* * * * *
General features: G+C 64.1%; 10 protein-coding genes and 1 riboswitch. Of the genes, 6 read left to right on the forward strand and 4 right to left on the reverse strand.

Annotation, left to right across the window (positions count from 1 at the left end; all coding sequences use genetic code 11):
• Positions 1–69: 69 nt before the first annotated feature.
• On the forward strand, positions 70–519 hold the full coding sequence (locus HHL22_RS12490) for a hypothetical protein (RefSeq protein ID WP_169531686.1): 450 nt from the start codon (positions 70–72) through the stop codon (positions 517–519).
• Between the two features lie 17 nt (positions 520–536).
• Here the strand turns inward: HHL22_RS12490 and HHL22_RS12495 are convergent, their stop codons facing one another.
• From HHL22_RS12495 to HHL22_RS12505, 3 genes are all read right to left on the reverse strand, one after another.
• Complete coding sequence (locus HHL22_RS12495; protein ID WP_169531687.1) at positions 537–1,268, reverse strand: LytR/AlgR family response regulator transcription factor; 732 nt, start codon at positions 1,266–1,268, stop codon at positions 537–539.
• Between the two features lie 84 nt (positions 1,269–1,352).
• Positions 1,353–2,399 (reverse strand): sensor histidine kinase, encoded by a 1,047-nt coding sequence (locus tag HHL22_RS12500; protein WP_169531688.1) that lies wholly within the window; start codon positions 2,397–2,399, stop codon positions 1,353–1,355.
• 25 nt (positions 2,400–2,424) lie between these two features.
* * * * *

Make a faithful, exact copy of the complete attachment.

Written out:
General features: G+C 64.1%; 10 protein-coding genes and 1 riboswitch. Of the genes, 6 read left to right on the forward strand and 4 right to left on the reverse strand.

Annotation, left to right across the window (positions count from 1 at the left end; all coding sequences use genetic code 11):
• Positions 1–69: 69 nt before the first annotated feature.
• On the forward strand, positions 70–519 hold the full coding sequence (locus HHL22_RS12490) for a hypothetical protein (RefSeq protein ID WP_169531686.1): 450 nt from the start codon (positions 70–72) through the stop codon (positions 517–519).
• Between the two features lie 17 nt (positions 520–536).
• Here the strand turns inward: HHL22_RS12490 and HHL22_RS12495 are convergent, their stop codons facing one another.
• From HHL22_RS12495 to HHL22_RS12505, 3 genes are all read right to left on the reverse strand, one after another.
• Complete coding sequence (locus HHL22_RS12495; protein ID WP_169531687.1) at positions 537–1,268, reverse strand: LytR/AlgR family response regulator transcription factor; 732 nt, start codon at positions 1,266–1,268, stop codon at positions 537–539.
• Between the two features lie 84 nt (positions 1,269–1,352).
• Positions 1,353–2,399 (reverse strand): sensor histidine kinase, encoded by a 1,047-nt coding sequence (locus tag HHL22_RS12500; protein WP_169531688.1) that lies wholly within the window; start codon positions 2,397–2,399, stop codon positions 1,353–1,355.
• 25 nt (positions 2,400–2,424) lie between these two features.